This article was originally published in The Bookseller, 23 September 2016.

Audiobooks are now an established part of publishing – and they are growing fast. In the UK, downloaded audio sales were up 29% year on year in 2015 compared to 2014. Markus Dohle, C.E.O of Penguin Random House, picked out digital audiobooks in a recent letter to staff as having “a significant upswing”.

The Association of American Publishers reports that downloaded audio sales were up 37% year on year over 2014, during which time revenue from hardbacks and paperbacks grew by 8% and 3% respectively, and e-book revenue declined 11%. Amazon subsidiary Audible, by far the biggest retailer of audiobooks, is quoted in the Wall Street Journal as saying that its customers around the world are on track to listen to two billion hours’ worth of programming in 2016, double the 2014 figure (and since it has earlier indicated that an average customer listens to 18-20 hours per month, that suggests the service has eight to 10 million customers).

When I started in the industry 25 years ago, I often came across the view that audiobooks were only for children, the visually impaired or the elderly. That began to change in the 1990s, as audiobooks appeared in bookshops rather than being hidden away in the corner of record stores, and the market was later transformed when MP3 players and digital downloads arrived. Audiobooks had clearly reached mainstream awareness in 2013 when the Radio 4 sketch show John Finnemore’s Souvenir Programme had a running gag about the process of making one, and it is now five years or so since I heard someone patronise the audiobook audience with the implication that an audiobook is somehow second-best; a medium to be used only by those who are unable to read printed text (a group that is perhaps now only 5% of the market).

Guardian books editor Claire Armitstead wrote about this presumption in November 2015, contrasting New York Times literary critic Harold Bloom—”Deep reading really demands the inner ear as well as the outer ear…you need the text in front of view”—with Neil Gaiman’s view, that Bloom’s view is “just snobbery and foolishness…I don’t believe there are books I’ve never ‘read’ because I have only heard them, or poems I’ve not experienced because I’ve only heard the poets read them. Actually, I believe that if the writer is someone who can communicate well aloud (some writers can’t), you often get much more insight into a story or poem by hearing it.”

I am firmly of the Gaiman view and our audio narrators endorse it, too. Actor Samantha Bond, recently at Strathmore to record the new Bridget Jones book, told me what her father, also an actor, said to her when she first started in audio acting: “Create the world in your head. Then all you have to do is tell the truth. You will draw the listener in and establish an emotional connection.” Actor Allan Corduner, with us for the new Anthony Horowitz, observes: “I love going into worlds of make-believe and then finding a way of lifting them off the page to the listener.”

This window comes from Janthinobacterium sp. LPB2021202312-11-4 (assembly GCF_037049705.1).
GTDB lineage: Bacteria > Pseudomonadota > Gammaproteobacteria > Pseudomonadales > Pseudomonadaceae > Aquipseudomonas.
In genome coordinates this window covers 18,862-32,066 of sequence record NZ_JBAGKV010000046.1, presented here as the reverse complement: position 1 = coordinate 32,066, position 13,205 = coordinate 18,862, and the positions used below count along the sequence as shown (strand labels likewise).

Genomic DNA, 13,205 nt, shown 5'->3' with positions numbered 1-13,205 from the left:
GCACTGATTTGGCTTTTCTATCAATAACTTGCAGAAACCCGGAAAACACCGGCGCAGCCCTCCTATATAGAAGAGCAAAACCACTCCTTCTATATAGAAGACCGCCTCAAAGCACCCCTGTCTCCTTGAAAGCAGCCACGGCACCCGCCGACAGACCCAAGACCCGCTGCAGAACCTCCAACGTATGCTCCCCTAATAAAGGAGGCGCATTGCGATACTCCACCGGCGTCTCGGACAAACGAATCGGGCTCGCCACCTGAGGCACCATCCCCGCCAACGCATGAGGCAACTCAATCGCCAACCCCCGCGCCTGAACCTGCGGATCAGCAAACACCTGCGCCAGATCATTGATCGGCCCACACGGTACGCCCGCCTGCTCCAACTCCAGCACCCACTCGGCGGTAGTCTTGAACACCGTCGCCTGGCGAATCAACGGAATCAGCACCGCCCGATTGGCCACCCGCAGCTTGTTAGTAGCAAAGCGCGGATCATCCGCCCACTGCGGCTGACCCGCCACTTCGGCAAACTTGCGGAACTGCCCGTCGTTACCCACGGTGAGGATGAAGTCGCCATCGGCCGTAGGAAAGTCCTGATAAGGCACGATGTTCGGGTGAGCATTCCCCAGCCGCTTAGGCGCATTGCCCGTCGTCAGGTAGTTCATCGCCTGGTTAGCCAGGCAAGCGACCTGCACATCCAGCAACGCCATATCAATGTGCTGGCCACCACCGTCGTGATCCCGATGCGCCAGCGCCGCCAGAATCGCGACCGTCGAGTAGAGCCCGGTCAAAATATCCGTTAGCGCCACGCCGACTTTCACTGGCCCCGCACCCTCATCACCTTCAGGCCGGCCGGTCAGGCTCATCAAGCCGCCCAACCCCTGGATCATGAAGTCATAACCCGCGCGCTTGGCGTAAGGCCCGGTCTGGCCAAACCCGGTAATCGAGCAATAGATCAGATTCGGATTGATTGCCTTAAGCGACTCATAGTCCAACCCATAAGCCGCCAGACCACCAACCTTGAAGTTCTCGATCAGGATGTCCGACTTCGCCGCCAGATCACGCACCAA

E-book sales seem to have stalled, yet audio goes from strength to strength. That might be because an audiobook is the same experience however it is supplied: a matter of sound waves reaching the eardrum. How they get there is irrelevant to the experience. In contrast, reading text by scrolling through an e-book is very different from turning the pages of a printed book, and the retention of information is affected by reflow and the impossibility of rapid flicking between pages marked by Post-It notes or fingers. Audiobooks are reaching a whole new audience for content that printed books do not reach: some Millennials are choosing Audible subscriptions for Christmas, but shunning Kindles.

Until recently, only a minority of a publisher’s print list would reach audio form. But the possibility of an audio version is now considered a standard part of the publishing process at most major companies. It is very clear to us at Strathmore that we are producing in a far wider range of genres than a few years back for our long-term clients like Orion, Little, Brown or Pan Macmillan. I note that in the past year, HarperCollins has publicly stated its commitment to release every feasible print title as audio; PRH UK has unified its audio lists into a standalone division; Audible has established its own studio; and many backlist titles (e.g. the whole Georges Simenon canon) are being systematically recorded. Authors and listeners appreciate this greater choice. More titles are accessible for all.